Some people have the impression that doctors hate hyochondriacs, and others think a trip the GP is a sign of weakness.
Both attitudes are wrong, there are some signs that doctors wish patients wouldn't ignore.
This is not a list of symptoms that require an emergancy call to 999 such as chest pains, or signs of a stroke.
Nor of the more immediately obvious signs of ill health like finding a lump on your breast or testicle.
Also things men ignore, like depression, or impotence.
These are five symptoms you should not ignore, and merit a GP appointment, according to the NHS. This is by no means an exhaustive list.
1. Urine troubles
Difficulty peeing can be a sign of prostate cancer and can be caused by one’s enlarged prostate pressing on the tube that carries urine from the bladder. Other symptoms of the cancer that can be identified include needing to pee in the middle of the night, and burning or pain when urinating. According to NHS England, more than 40,000 cases of prostate cancer are diagnosed each year.
2. Unusual stool
Diarrhoea is one of the less well known signs of gall stones. Gall stones can cause abdominal pain if they block one of the bile ducts. This can also cause diarrhoea when too much bile builds up in the body. Smelly stool or oddly coloured stool can also be a symptom.
Moles seem like a cosmetic problem that doesn’t merit a GP appointment, but they can be a useful early warning sign for skin cancer. NHS England provides advice for identifying moles that could be harmful:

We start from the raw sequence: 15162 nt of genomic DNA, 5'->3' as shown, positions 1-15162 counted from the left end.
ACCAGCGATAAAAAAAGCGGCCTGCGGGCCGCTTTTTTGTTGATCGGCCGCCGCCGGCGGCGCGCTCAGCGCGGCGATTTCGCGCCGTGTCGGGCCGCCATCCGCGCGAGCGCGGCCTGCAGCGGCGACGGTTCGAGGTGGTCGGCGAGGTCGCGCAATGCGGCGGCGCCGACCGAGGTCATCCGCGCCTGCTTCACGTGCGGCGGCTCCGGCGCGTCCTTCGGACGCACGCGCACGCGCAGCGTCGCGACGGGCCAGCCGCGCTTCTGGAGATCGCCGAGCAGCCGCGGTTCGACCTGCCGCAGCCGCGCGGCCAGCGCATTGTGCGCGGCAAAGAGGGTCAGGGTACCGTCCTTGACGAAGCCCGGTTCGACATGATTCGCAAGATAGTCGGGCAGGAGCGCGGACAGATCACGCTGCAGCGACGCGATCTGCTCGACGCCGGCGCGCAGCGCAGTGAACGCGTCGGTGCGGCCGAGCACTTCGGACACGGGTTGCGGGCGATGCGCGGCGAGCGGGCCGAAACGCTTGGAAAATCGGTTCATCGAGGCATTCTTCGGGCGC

- moles with uneven colouring – most moles only have one or two colours, but melanomas have lots of different shades
- moles with an uneven or ragged edge – moles are usually circular or oval with a smooth border
- bleeding, itching, red, inflamed (swollen) or crusty moles
- moles that get a lot bigger – most moles are no bigger than the width of a pencil
4. Upper back pain from sleeping
Consistent upper back pain is an NHS red flag, and they suggest sufferers seek a GP appointment immediately. It can be a sign of a slipped spinal disc, rather than just bad posture.
5. Phantom smells
‘Phantosmia’ is the medical term for when a person smells things which are not present. According to the NHS and persistence of phantosmia can be a sign of Alzheimer’s, epilepsy, or Parkinson's, and it constitutes a kind of hallucination. The smell is unique to the person smelling it, and is often unpleasant.